In 1980, under pressure to begin construction on what would become his signature project, Donald J. Trump employed a crew of 200 undocumented Polish workers who worked in 12-hour shifts, without gloves, hard hats or masks, to demolish the Bonwit Teller building on Fifth Avenue, where the 58-story, golden-hued Trump Tower now stands.
The workers were paid as little as $4 an hour for their dangerous labor, less than half the union wage, if they got paid at all.
Their treatment led to years of litigation over Mr. Trump’s labor practices, and in 1998, despite frequent claims that he never settles lawsuits, Mr. Trump quietly reached an agreement to end a class-action suit over the Bonwit Teller demolition in which he was a defendant.
For almost 20 years, the terms of that settlement have remained a secret. But last week, the settlement documents were unsealed by Loretta A. Preska, a United States District Court judge for the Southern District, in response to a 2016 motion filed by Time Inc. and the Reporters Committee for Freedom of the Press. Judge Preska found that the public’s right to know of court proceedings in a class-action case was strengthened by the involvement of the “now-president of the United States.”
In a 21-page finding, Judge Preska wrote that “the Trump Parties have failed to identify any interests that can overcome the common law and First Amendment presumptions of access to the four documents at issue.”
On the campaign trail and as president, Mr. Trump has made curbing immigration one of his top priorities, seeking to close the borders to people from certain Muslim-majority countries and to deport immigrants who are here illegally. The settlement serves as a reminder that as an employer he relied on illegal immigrants to get a dangerous and dirty job done.
Katie Townsend, litigation director of the Reporters Committee, called the decision a major victory that goes beyond this one case. “It makes clear that both the First Amendment and common law rights of public access apply to settlement-related documents in class actions,” she said.
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The documents show that Mr. Trump paid a total of $1.375 million to settle the case, known as Hardy v. Kaszycki, with $500,000 of it going to a union benefits fund and the rest to pay lawyers’ fees and expenses. According to the documents, one of the union lawyers involved asked the judge to ensure “prompt payment” from Mr. Trump, suggesting “within two weeks after the settlement date.”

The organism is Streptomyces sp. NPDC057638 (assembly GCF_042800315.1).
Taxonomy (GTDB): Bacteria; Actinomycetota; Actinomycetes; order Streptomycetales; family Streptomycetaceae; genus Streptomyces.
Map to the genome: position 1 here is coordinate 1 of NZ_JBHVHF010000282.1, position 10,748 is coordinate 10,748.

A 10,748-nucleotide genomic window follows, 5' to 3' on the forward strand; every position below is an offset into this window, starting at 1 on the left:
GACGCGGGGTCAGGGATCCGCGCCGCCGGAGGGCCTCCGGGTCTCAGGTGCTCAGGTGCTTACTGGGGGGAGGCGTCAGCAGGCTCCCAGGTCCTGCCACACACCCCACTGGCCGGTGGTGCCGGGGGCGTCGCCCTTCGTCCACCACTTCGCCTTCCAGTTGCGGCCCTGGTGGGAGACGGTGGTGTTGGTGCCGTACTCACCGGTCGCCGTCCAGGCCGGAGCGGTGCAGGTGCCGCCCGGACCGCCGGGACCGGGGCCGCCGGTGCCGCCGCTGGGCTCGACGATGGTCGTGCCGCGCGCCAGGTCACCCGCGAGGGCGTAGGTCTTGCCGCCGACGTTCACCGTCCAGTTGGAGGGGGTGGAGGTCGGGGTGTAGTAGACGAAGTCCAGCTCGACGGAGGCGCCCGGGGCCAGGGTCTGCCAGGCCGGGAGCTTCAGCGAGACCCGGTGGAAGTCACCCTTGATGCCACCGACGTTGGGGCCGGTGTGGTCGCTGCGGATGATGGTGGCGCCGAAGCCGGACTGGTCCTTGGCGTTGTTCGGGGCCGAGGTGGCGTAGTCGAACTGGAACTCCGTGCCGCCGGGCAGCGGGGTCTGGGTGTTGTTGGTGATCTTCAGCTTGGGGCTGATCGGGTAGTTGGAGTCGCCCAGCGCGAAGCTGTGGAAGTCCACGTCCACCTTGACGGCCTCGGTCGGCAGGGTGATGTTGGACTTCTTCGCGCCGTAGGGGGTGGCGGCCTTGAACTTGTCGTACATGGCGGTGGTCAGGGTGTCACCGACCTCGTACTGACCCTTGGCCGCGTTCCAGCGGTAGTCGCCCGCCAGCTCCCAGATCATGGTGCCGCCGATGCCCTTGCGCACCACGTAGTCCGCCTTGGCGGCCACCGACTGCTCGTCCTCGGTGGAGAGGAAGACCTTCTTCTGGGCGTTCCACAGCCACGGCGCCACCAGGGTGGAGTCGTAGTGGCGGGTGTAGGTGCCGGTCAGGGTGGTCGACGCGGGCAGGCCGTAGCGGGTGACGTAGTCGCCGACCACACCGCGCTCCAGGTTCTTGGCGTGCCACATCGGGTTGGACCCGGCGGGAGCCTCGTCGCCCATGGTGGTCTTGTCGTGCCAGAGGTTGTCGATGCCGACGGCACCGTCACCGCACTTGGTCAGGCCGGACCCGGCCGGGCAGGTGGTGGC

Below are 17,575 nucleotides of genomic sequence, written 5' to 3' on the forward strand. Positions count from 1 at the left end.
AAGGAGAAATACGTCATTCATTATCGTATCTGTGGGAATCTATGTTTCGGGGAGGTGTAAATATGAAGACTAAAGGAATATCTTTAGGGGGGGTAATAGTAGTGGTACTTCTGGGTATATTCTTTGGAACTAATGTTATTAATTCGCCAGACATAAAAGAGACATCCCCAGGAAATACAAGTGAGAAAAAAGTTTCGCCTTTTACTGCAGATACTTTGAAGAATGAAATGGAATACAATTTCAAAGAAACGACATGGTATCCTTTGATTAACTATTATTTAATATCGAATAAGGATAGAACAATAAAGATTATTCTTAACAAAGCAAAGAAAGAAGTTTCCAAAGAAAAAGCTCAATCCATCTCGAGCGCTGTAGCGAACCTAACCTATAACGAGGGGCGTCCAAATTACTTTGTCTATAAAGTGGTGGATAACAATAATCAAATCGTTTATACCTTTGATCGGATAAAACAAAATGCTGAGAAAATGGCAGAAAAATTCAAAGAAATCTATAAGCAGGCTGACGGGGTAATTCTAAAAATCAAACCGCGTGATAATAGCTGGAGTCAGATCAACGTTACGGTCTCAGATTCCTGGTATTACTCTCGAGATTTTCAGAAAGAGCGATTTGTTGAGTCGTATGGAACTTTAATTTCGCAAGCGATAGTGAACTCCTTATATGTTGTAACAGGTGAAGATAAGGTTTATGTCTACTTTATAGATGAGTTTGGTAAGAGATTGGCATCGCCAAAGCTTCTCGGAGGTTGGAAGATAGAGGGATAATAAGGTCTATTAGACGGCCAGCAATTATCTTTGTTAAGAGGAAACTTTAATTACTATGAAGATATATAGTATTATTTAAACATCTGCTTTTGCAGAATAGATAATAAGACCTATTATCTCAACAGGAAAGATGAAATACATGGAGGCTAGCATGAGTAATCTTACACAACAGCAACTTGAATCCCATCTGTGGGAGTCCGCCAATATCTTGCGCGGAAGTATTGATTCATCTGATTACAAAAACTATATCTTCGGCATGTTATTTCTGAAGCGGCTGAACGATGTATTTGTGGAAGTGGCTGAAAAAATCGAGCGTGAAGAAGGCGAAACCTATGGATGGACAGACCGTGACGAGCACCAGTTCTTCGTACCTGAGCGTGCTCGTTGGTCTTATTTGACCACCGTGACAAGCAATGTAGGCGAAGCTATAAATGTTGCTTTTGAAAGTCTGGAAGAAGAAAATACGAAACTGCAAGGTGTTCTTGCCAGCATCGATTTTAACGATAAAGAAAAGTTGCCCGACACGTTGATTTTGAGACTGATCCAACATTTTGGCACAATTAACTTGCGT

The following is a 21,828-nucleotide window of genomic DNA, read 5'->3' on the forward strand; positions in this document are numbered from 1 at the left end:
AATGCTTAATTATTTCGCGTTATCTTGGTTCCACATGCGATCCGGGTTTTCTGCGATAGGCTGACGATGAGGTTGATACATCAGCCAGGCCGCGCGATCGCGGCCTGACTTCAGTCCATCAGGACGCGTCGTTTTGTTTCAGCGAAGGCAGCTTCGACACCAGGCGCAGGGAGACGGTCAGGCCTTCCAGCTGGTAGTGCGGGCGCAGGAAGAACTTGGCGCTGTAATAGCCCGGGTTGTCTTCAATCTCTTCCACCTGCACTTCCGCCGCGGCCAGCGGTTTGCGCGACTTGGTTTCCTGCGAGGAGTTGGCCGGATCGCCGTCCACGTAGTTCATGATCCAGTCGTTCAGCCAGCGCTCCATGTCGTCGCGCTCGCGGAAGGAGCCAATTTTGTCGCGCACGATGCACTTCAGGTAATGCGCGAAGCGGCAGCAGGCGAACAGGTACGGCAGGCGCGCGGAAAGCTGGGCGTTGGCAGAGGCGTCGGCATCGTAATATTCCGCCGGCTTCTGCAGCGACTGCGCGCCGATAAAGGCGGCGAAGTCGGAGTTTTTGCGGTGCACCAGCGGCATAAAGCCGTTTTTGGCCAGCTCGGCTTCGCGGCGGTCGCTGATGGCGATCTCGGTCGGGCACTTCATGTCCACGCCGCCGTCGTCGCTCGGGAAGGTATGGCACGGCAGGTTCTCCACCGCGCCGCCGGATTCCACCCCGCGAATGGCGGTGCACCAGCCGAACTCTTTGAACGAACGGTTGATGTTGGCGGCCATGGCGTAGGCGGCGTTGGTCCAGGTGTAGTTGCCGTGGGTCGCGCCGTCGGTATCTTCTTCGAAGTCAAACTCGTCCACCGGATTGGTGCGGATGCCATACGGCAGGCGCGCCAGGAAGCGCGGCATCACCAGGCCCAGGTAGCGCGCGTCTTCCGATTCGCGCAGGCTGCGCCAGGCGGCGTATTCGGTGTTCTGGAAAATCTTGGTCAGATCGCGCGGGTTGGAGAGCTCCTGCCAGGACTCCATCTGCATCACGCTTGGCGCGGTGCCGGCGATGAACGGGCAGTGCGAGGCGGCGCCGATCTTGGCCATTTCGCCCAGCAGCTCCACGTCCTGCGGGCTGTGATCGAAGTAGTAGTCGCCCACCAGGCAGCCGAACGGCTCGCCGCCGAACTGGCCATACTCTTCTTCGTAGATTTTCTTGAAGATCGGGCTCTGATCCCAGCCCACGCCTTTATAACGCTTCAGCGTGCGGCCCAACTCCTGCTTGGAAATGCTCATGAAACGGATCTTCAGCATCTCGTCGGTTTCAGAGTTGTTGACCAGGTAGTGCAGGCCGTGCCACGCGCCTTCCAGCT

Mr. Trump jumped in to object. “Thirty days is normal,” he said.
At the time of the settlement, the court papers note, “this case has been litigated for 15 years and has already required three rounds of discovery, extensive motion practice, a 16-day trial and two appeals.”
Trump Tower was Mr. Trump’s second solo project after leaving his father’s real estate company, which developed working- and middle-class housing in Queens and Brooklyn. But before he could build a glassy condominium tower on what he considered to be a “Tiffany” of locations, Fifth Avenue and 56th Street, Mr. Trump had to demolish a venerable department store, the 12-story Bonwit Teller building.
For the demolition work, Mr. Trump hired an inexperienced contractor, William Kaszycki of Kaszycki & Sons, for $775,000. Mr. Kaszycki specialized in window and job-site cleaning. His company was renovating an adjoining building for Bonwit Teller, where he employed undocumented Polish workers.
Mr. Trump would later testify that he never walked into the adjoining building or noticed the Polish workers. But a foreman on the job, Zbignew Goryn, testified that Mr. Trump visited the site, marveling to him about the Polish crew.
“He liked the way the men were working on 57th Street,” Mr. Goryn said. “He said, ‘Those Polish guys are good, hard workers.’”
The demolition began in January 1980. It was hard, dirty work, breaking up concrete floors, ripping out electrical wiring and cutting pipes while laboring in a cloud of dust and asbestos.